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Candidate says he wants to help children

By BY JEFFREY MILLAR
May 25, 2012 at 12:25 a.m.


Ruben is a 37-year-old businessman, born and raised in Brownsville. I first met Ruben about 7 years ago. Ruben mentioned to me that he was interested in running for the Brownsville School Board. I'm a political consultant and my consulting mode kicked in. I started asking questions.

The first question I asked was why the school board? Without hesitation, he said that he wanted to help children. It was a good answer, but I needed more. He told me, in a very clear and concise manner, that for our children to compete in a global society, they must receive an education second to none. He said that school is where children from all walks of life find hope, opportunity and the knowledge and desire to shoot for the stars - and that on the journey they discover the American dream is real.

Ruben explained to me that the Brownsville Independent School District (BISD) is a $500 million per year business and went on to explain the board's function. He was resolute about creating the right learning environment for children.

I learned that there are very different needs for various students. I learned there are "at risk" students; special needs children and some students who learn in very different ways. He told me it was all about the creating the right environment for education.

Ruben became a client and a friend and was elected as a trustee to BISD. As his BISD term progressed, he disclosed to me how a major vendor was taking advantage of the district, and that he and other members of the board were going to expose the vendor.

Ruben and the majority of the board exposed their findings and filed a lawsuit. As a consultant, I know what it takes to take on a major corporation. A corporation will protect its image and the contract at all cost. I knew that Ruben would face a machine and probably be defeated in his bid for re-election. My thought was, if the corporation changes the majority on the board then the lawsuit would be dismissed. My intuition was right on both accounts.

Several months after leaving the BISD, Ruben was elected to the Region One Service Center Board of Directors, serving 37 school board districts, a position he still holds today. The trustees of these 37 independent school board districts elect a representative to serve as the district's voice on the Service Center Board. Ruben's victory was sound - he won with more than 70 percent of the vote.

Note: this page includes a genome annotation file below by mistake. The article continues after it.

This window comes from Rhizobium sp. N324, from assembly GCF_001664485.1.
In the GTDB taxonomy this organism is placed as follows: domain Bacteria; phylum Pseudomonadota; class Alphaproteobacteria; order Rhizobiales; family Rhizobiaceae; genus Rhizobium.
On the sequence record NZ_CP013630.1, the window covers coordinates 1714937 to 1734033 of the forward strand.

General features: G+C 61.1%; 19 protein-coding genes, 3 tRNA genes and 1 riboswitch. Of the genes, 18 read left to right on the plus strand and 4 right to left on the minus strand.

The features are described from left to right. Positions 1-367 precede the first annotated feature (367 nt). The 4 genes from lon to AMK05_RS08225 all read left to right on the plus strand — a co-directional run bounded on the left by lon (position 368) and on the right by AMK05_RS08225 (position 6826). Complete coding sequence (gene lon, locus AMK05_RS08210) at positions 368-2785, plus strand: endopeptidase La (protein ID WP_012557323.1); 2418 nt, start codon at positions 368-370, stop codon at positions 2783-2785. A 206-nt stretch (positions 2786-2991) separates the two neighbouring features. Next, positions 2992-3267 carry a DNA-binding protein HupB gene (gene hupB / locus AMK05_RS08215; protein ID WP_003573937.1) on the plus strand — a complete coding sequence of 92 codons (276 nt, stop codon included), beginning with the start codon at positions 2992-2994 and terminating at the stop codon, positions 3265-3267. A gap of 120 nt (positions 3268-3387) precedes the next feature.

We continued our conversations about education. He told me time and time again that the State Board of Education (SBOE), with its Republican majority, was controlling education from Austin down. He couldn't understand why the SBOE didn't take into account the real needs in the classroom and listen to the teachers. He was beside himself when the State Board of Education rewrote sections of the Texas textbooks. I failed to mention that Ruben also served on 18 national, state and local educational boards and committees, in addition to the Region One Service Board.

I wanted to know what he would do if he were a member of the SBOE. I remember his first response very clearly. He told me that he would promote an education culture derived from an open and continuous dialogue with teachers and administrators: a standard allowing certified educators and administrators to make independent, flexible decisions adaptable to the needs of their students. He didn't say it exactly like that, but that's the gist of it. He kept going on about how important flexibility was in the classroom - that teachers know their students better than Austin does.

He also questioned the need for high-stakes testing under Texas Essential knowledge and skills. He would passionately tell me that testing should be a part of the academic process, not a one-test-fits-all. His constant reminder that the State of Texas ranks 43rd in the nation in graduations drove home his point.

For more than a year, I listened to Ruben's tirade about diminishing education and the negative impact the $5.4 billion cut in education would have on the future of our children. He kept telling me that 10 years from now, we would see the negative results.

So, today Ruben Cortez, Jr. is a Democratic candidate running for State Board of Education. He certainly has the knowledge and skills to do the job. But more than that, he believes that the future of our state and country is directly related to education.

Now you have an insight into the real Ruben Cortez, Jr. (On a side note, I want you to know that I've never before expressed my personal thoughts about any of my candidates. I wrote this on my own accord, then sought Ruben's permission to have it published.)

Jeffrey Millar is a notable political consultant with a record of 34 wins out of 37 races. Email jeffrey@tequilagroup.com.

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